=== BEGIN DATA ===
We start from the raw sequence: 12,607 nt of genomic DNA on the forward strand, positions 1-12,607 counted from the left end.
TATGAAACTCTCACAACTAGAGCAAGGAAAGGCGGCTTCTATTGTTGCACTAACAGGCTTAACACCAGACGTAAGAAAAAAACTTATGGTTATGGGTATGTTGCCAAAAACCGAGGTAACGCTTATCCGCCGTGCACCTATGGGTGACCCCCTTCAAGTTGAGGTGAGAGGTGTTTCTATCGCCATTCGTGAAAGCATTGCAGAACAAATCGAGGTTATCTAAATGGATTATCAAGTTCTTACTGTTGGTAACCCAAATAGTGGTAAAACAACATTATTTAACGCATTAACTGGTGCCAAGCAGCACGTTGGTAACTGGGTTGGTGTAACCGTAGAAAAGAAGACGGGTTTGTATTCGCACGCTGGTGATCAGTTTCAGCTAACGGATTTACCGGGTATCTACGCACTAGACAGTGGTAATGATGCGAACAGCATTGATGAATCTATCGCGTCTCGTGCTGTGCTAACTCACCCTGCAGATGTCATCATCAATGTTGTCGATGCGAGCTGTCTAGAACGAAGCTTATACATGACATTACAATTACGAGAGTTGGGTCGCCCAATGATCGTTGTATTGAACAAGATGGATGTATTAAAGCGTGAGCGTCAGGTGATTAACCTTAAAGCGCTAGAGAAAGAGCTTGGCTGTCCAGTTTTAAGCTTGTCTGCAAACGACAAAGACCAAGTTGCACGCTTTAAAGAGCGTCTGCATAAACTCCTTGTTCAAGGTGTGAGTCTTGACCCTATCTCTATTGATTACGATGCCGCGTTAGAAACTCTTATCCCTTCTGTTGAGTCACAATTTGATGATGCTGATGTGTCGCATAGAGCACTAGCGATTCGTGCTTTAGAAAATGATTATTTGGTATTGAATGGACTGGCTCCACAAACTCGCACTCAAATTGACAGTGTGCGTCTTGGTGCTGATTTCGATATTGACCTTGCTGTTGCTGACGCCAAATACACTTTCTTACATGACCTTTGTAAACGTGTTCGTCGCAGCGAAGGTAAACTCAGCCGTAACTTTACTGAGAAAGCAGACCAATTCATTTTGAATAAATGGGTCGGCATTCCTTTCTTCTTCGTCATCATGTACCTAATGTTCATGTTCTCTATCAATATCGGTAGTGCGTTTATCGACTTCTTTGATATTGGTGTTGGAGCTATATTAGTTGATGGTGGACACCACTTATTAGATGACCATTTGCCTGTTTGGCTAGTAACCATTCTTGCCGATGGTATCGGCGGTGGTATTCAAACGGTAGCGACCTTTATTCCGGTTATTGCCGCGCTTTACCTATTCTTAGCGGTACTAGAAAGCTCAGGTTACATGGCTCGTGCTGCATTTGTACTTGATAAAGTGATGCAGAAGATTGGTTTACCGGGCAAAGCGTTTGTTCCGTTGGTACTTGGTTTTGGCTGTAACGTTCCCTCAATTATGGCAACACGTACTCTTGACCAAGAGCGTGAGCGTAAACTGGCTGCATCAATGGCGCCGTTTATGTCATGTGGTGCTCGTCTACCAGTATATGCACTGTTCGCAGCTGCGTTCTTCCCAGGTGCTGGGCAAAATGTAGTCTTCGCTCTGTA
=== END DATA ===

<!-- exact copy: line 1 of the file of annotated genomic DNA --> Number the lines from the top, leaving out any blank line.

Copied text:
We start from the raw sequence: 12,607 nt of genomic DNA on the forward strand, positions 1-12,607 counted from the left end.